Second Place Winner, 2015 Livershot Memoir Contest
About the Writer
S.M Whitfield is a writer based in New England. You can find her on Twitter as @sm_whitfield.
I take a picture of your coffee cup after you leave. Then I lick the spoon you used, still resting in the cup, still tasting of the warm, bitter liquid. But not of you, of course.
I take a picture of your half-finished wine glass from the night before. Later, I will drink the wine to help me sleep for a few hours.
I take a picture of the rose you gave me that morning. Standing there in the crowded market you asked me to choose a color. I picked the pink one with the darker edges.
By the time I take the picture it lies lifeless in the gray tissue paper I carried it around in all day. Afterwards I use my dinner knife to cut off its stem—I don’t have to be careful with the thorns because you have already snapped those off for me. I put the bloom in the only book I have with me on this trip—it opens at a chapter titled “Persistence.” I squish the dead flower between the pages.
I take a picture of our bed. Our pillows are rumpled, the shape of our heads pressed into the fabric that just a few hours ago was smooth, crisp. Our blankets dangle off the end, the light outside the window gray and cold. Your pillow still smells like your skin that night, so I sleep with it against my face, inhaling you. I briefly consider stealing the pillow from the hotel and taking it with me. But I know your scent will be gone soon. It’s no use.
I wanted to take a picture of you glowing in the candlelight in the church. You lit that candle for my child, you tell me later, and I wave you off and laugh because I can’t cry in the middle of the street. You laugh too and I think of how you raised your face to the statue of the saint that stood at the altar and I think that surely your prayers will be answered.
Two days later, at home, I am in bed with my son. My husband has left for work and I drink coffee from the white ceramic mug I bought with you—wholly impractical, without a handle, almost too hot to hold, but the cup warms my hands. I held a teacup like this with you at a coffee shop and then I warmed your hands with mine and you smiled and squeezed my fingers.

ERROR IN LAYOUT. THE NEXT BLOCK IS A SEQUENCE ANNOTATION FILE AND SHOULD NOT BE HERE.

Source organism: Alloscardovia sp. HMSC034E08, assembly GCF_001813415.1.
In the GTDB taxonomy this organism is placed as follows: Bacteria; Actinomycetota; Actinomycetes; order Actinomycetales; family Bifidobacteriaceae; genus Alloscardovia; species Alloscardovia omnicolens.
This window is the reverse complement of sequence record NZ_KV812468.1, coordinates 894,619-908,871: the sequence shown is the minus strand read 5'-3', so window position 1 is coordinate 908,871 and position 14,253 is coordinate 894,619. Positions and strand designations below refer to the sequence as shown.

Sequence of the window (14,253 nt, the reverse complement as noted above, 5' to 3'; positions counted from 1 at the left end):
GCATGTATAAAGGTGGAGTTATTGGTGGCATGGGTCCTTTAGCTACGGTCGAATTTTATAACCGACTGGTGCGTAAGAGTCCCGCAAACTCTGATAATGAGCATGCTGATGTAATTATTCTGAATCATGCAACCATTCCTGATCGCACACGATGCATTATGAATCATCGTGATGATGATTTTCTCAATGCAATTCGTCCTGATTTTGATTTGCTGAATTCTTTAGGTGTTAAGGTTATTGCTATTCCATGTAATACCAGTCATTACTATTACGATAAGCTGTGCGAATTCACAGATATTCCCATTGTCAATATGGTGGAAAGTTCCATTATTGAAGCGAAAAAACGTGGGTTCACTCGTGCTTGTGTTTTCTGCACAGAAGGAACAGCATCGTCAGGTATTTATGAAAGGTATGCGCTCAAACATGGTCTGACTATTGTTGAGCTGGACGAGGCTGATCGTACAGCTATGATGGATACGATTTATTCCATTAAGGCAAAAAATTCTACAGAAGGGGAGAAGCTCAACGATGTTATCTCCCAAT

You have perfectly manicured nails that scratch me just so, just enough—down my stomach and my thighs and up between my breasts—careful not to leave a mark, but enough to make me feel like I am about to be devoured. I try not to think about that as I hold your hands. I want you constantly and insistently, but I know that for you that part of our meeting is finished. You think it makes things less complicated to have a few hours between our lovemaking and our good-bye. It all seems complicated to me.
The front of the coffee shop is covered in twisted vines—some sort of art installation. You say it looks like cancer. I say it looks like a nest. I suppose it could be both.
We walk on—your stride is easy to match with my steps—just the right speed and length and I tell you that I could walk to the ends of the earth with you like this.
We take a picture of ourselves right outside the city hall. We laugh at the bad angles and our double chins but when I look at the pictures the next day I barely recognize us. Are we this happy together?
I take a picture of the restaurant where we had dinner the night before. I am walking alone now and I happen upon it by accident. When we walked there together I just followed you blindly. You could have taken me anywhere. I am cold and hungry but I can’t get myself to walk in, to see the table where we sat together—in the corner, behind the coat rack.
I take pictures of food and bridges and buildings and, if anyone would look at them, it would all seem so innocent, so boring: a bed, a dead flower, a weird building with vines.
The pictures would mean absolutely nothing. And maybe they don’t.